Michelle Kisliuk / Music

African Music – Friday Society – My project will provide an opportunity for current students and alumni to come together to play African music, dance, and discuss local and global issues on a weekly basis (Friday afternoons for about two hours). Once each semester, this group will also host an open party/performance that centers around advanced repertoire and sociability.

Background and Explanation – The music that I teach inextricably links social life and music/dance practice. My “dream project” will further develop this sociomusical link outside of the classroom.

Since 1996 I have directed the UVa African Music and dance Ensemble, (MUEN 369), concentrating on repertoire from two regions:  Ghana/Togo (Ewe), and Central African Republic (Baaka “pygmies”). The course is open to all students in any major (by audition, no experience expected).  Typically, a core group of students stays in the Ensemble for several years, teaching new students the basics, and often returning after graduation for rehearsals, jams, and concerts (several have also traveled to Africa on their own). Some have met with me, ad hoc, outside of class to learn the lead drumming in the Ewe repertoire, or to learn the steps for Elamba, a special Baaka women’s dance. Over the years these core students have requested regular extra meetings outside of class so that advanced players and dancers might refine what they know and bring it to a more intense sociomusical level. For these students, involvement has often gone considerably beyond the music/dance practice itself, affecting their diverse paths in medicine, law, teaching, as professional musicians, or in paths to various graduate programs. The proposed project will solidify that process and offer a concrete context to fortify it.

Membership – Members of the Friday society will be mostly current students and alumni who have been enrolled in the MUEN369 ensemble for at least one previous semester. New people (current MUEN369 students or others from the UVa and Charlottesville community) may be invited to join the sessions if they show unusual promise and dedication.  Faculty and staff with relevant experience (such as Scott deVeaux or I-Jen fang) may also participate in the Friday society.  I expect the group to range between ten and twenty members. The Friday society will normally meet in room 107 Old Cabell Hall, but may occasionally meet at a member’s house.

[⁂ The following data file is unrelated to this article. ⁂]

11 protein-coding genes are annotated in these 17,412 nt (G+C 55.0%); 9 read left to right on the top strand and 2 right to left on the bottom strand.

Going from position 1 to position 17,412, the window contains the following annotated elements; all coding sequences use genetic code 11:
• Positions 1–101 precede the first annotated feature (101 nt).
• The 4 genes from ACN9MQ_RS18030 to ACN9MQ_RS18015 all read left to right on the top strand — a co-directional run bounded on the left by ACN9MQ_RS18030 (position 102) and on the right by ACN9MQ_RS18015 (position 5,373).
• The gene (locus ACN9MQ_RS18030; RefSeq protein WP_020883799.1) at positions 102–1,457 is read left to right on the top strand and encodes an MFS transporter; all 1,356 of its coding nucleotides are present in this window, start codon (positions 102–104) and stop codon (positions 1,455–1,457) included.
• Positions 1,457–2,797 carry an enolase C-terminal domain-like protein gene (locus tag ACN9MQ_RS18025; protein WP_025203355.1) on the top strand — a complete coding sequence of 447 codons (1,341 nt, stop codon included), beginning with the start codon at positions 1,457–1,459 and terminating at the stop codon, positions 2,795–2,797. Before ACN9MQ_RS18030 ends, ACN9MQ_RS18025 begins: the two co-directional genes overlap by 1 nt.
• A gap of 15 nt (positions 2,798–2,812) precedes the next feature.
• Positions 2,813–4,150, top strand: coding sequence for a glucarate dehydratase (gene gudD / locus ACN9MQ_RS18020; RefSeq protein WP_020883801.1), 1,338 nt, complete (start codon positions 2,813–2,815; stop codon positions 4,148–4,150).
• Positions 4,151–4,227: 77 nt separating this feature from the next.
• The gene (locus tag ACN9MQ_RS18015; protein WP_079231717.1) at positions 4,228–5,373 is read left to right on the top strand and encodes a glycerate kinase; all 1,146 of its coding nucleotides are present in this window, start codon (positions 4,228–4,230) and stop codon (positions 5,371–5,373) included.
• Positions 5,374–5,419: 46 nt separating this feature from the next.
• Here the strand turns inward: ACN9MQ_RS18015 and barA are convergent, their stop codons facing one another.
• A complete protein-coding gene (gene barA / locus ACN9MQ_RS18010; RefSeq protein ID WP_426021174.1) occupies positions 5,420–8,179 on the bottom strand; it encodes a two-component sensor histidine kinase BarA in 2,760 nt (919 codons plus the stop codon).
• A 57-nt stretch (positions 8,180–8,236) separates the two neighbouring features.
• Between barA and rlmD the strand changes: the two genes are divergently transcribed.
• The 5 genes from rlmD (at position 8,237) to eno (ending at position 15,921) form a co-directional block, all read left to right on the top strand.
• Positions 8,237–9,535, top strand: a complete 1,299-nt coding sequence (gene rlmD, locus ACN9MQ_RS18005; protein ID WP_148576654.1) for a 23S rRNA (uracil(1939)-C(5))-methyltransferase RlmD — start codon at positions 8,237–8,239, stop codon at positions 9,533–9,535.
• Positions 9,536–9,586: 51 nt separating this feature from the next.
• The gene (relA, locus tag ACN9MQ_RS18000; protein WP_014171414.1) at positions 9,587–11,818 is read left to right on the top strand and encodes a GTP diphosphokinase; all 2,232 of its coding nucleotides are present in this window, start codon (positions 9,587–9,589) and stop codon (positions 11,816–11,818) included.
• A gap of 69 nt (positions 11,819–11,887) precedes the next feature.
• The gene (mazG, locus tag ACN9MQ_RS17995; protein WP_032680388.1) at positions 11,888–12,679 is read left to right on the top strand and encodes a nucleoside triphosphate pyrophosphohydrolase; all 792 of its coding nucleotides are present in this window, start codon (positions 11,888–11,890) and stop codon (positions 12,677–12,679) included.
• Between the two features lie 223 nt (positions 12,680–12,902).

Outreach to local African community – There has recently been an initiative among core students to collaborate with local African immigrants from the culture groups we study. Many Ewe and Ge (from Ghana and Togo) are employed by UVa (classified staff), and we have created some occasions to come together with them. This project will provide a forum for more such musical get-togethers that reach across class and culture. As in Africa, such a group might also lend social support to members who may experience a life crisis or transition (such as death or illness in the family).

Calendar – During the fall semester of the Endowment year, the weekly Friday society meetings will emphasize advanced Ewe (West African) drumming and dancing. In December the group will host an open party/performance, with special invitations to the local Ewe community and to out-of-town alumni.

Meetings in the spring semester will center around the Baaka women’s dance, Elamba.  The focus will be on intensified interlocked, improvised singing and on refining the dance for those who have been inducted (I was given the authority in Africa to induct others. Note: Both men and women will be welcome to participate — there are roles for all within this tradition). The Elamba open party/performance in the spring will also be a send-off event for graduating students, and a “home coming” opportunity for out of town alumni.

A core performing group and possible lasting effects – I envision that this group will become a core performing group that responds to the many requests I receive every semester to perform at University and community charitable and educational events. The group may offer outreach programs to local schools. I expect the Friday society will also provide a context for discussions about race and culture on grounds. There are other possible lasting outgrowths of this project, such as eventually establishing regular connections with “sister” music societies (clubs) in Ghana/Togo and in Central African Republic (I will research this possibility this summer while in Africa).  I imagine the project might also provide the seed for developing a study abroad, J-term, or alumni service/music-culture trip to Africa.

Use of Funds – I envision approximately half of the Meade Endowment funds supporting light refreshments for some Friday sessions, sponsoring the two party/performances (food, possibly rental fee for a space, some publicity), and occasionally defraying transportation costs to a local performance event.

The other half of the funds might support a fee for a visiting African artist to join the group for a short residency. Normally we will borrow my own instruments and those owned by the Mcintire dept. of Music, but Endowment funds can also support the replacement of some of the small (more breakable) instruments such as shakers, iron bells, or drum sticks, and cover limited instrument  repair materials (drum heads and pegs) and labor as needed. Cloth for simple Friday society performance attire might also be purchased with the funds.

If any funds remain unspent at the end of the year, they could either be used as seed money for an eventual scholar- ship prize competition for a member’s study abroad in Africa.  Alternately, those funds could seed an ongoing self- sustaining general Friday society fund beyond 07-08.  a decision as to how best to use any possible remaining funds would be made in consultation with members of the Friday society at the end of the year.